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A Great Speaker of the UK’s House of Commons

Unlike the Speaker of the US House of Representatives, the Speaker of the House of Commons of the United Kingdom, given the essential place and nature of debate in the Commons, is expected (procedurally at any rate) to be a kind of neutral referee in recurrently adversarial situations.

The Speaker of the House of Commons does not have to come from the party that wins the general election– speakers are elected by the entire House, and any MP can be a candidate in this election.

Historically, though no longer, the Speaker’s position has sometimes been deadly for its holders:  seven Speakers of the Commons have been executed.

Incidentally, some of my American friends, upon being informed by me of this piece of arcane Ukanian parliamentary history, and knowing that the US retains the death penalty, say this would be a fate befitting the recently retired Republican Speaker of the US House of Representatives, the widely-denounced hypocrite Paul Ryan, and several others as well.

John Crace, the superb parliamentary sketch-writer of The Guardian, said in a recent piece that many Tory Brexiteers would have the current Speaker, John Bercow (a Tory who has been in this position since 2009), meet the same fate as his seven executed predecessors.

Given that their role is to enforce routine rules of procedure, Speakers of the Commons rarely have the chance to make momentous interventions.

In the last Commons debate on prime minister’s Theresa May’s nebulous Brexit deal, Speaker Bercow intervened in a way that had decisive constitutional import.

Bercow (incidentally an anti-Brexiteer), unilaterally and supposedly without precedent, allowed a crucial cross-party amendment to a tabled motion to be voted on.

The amendment, which was passed, forced May to come back within 3 sitting days with a Plan B if her Brexit deal is voted down.  She of course has no such Plan B.

May had ducked a vote on her proposed deal before Christmas, when she knew it was bound to be defeated.

One way to save her proposed deal is for May to run down the clock as Brexit Day—March 29—approaches, in the hope that her by-then panicked MPs will vote for it out of fear that the UK will crash out of the EU without any kind of deal.

Speaker Bercow’s ruling gave room for parliamentary debate about what to do next if May’s Brexit deal is voted down, as it certainly will be, but, more importantly, it also prised this run-down clock out of May’s hands.

The UK has an unwritten constitution, based on convention and precedent, providing guidelines rather than actual rules, and so for Ukania’s parliament neither convention nor precedent are absolute.

Parliament exercises its power over the executive by voting on motions, which is what Bercow permitted.

MPs are of course allowed to vote against the motion Bercow permitted, and if they deemed him to fail regarding the requirement of impartiality, procedures exist for remove him (if no longer by putting his head on the chopping block).

The alternative, sought by May in her overweening exercise of executive power, was to block any vote on an alternative to her proposed deal once it was voted down.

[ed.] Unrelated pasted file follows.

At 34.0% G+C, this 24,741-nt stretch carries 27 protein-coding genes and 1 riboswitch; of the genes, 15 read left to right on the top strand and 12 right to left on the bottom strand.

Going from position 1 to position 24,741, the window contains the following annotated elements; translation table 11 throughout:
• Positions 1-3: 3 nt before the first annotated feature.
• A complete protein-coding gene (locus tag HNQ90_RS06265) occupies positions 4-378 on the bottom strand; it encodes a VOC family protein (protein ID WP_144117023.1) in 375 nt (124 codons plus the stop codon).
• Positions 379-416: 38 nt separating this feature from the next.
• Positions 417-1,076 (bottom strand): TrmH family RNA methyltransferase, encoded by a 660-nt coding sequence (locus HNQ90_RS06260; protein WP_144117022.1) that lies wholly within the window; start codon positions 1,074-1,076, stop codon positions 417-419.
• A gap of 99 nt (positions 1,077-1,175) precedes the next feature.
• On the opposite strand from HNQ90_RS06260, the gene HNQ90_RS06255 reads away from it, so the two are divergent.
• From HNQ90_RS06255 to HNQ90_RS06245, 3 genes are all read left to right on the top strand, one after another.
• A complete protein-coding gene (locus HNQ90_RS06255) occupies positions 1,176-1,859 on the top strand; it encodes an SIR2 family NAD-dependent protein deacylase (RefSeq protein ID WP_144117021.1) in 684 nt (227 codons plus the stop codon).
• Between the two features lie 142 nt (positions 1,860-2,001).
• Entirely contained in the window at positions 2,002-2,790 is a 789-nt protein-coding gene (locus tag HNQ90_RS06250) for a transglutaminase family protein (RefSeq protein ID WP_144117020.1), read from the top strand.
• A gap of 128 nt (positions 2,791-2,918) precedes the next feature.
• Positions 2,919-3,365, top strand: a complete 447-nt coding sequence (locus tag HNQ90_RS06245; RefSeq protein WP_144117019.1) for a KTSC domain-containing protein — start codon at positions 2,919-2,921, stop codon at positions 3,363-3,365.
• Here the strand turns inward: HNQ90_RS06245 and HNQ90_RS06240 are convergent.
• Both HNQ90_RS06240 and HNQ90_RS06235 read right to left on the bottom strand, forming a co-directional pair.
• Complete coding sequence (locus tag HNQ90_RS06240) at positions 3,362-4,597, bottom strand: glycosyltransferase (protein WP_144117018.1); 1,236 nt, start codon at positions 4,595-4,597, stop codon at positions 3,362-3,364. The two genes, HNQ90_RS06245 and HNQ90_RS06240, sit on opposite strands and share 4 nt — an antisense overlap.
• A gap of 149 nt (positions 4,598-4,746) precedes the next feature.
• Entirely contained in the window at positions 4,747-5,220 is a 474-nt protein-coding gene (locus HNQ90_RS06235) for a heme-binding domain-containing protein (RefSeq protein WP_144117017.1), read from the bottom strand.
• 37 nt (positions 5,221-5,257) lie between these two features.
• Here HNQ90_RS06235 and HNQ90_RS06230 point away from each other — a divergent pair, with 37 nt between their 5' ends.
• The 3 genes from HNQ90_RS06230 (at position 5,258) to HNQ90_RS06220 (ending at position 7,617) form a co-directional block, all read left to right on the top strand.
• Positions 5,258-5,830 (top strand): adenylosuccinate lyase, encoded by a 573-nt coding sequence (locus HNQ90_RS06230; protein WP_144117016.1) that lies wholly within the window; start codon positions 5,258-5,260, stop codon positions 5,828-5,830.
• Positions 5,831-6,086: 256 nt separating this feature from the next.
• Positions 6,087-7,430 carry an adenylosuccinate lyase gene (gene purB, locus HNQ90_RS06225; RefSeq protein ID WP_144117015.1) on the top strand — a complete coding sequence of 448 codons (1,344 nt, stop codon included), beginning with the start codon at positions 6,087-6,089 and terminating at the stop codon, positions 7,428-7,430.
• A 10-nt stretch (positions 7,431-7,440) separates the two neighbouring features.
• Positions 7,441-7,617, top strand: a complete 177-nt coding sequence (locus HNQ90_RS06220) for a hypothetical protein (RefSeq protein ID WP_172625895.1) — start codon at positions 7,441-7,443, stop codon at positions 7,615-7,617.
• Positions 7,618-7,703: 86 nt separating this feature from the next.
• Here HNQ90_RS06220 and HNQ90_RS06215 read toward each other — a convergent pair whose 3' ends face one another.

Many say that parliamentary sovereignty was upheld by Bercow’s ruling, after decades when both the Tories (Thatcher especially) and Labour (Blair especially) used their executive power to browbeat and sideline the legislature.

Bercow can have an irritatingly pompous air, and has a reputation for bullying subordinates.  A former right-winger, he is now a social liberal, so much so that there have been rumours of his defection to the Labour party. Bercow is the first Speaker who is Jewish, and the first Speaker not to wear traditional robes while presiding over the House.

In 2017 Bercow said that he would be “strongly opposed” to Donald Trump addressing the Houses of Parliament during his official visit to the UK, saying that “opposition to racism and sexism” were “hugely important considerations”.  Bercow was widely criticized for this intervention, on the grounds that he had breached the neutrality of the Speaker’s office, but he prevailed and Trump did not address parliament.

His constant championing of backbench MPs, as opposed to Tory frontbench ministers, has earned Bercow the support of many MPs.  Wide cross-party support has been crucial to his retention of the Speakership.

The Brexit crisis/shambles is a moment of critical constitutional import for the UK.

In making the executive accountable to the legislature in this one but albeit major constitutional regard, and thereby bucking an inacceptable parliamentary trend of recent decades, Bercow, his flaws notwithstanding, has shown himself to be one of the better Speakers of modern times.

Bercow has refused time and again to kowtow to the government, something of an exception in the UK’s long discredited parliamentary system.

In the UK’s unremittingly sordid parliament–  the hub of a corrupt patronage system predicated on bolstering privilege and dominated from its inception ages ago by unprincipled opportunists and craven toadies–  Bercow has emerged with much credit on his side.

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Kenneth Surin teaches at Duke University, North Carolina.  He lives in Blacksburg, Virginia.

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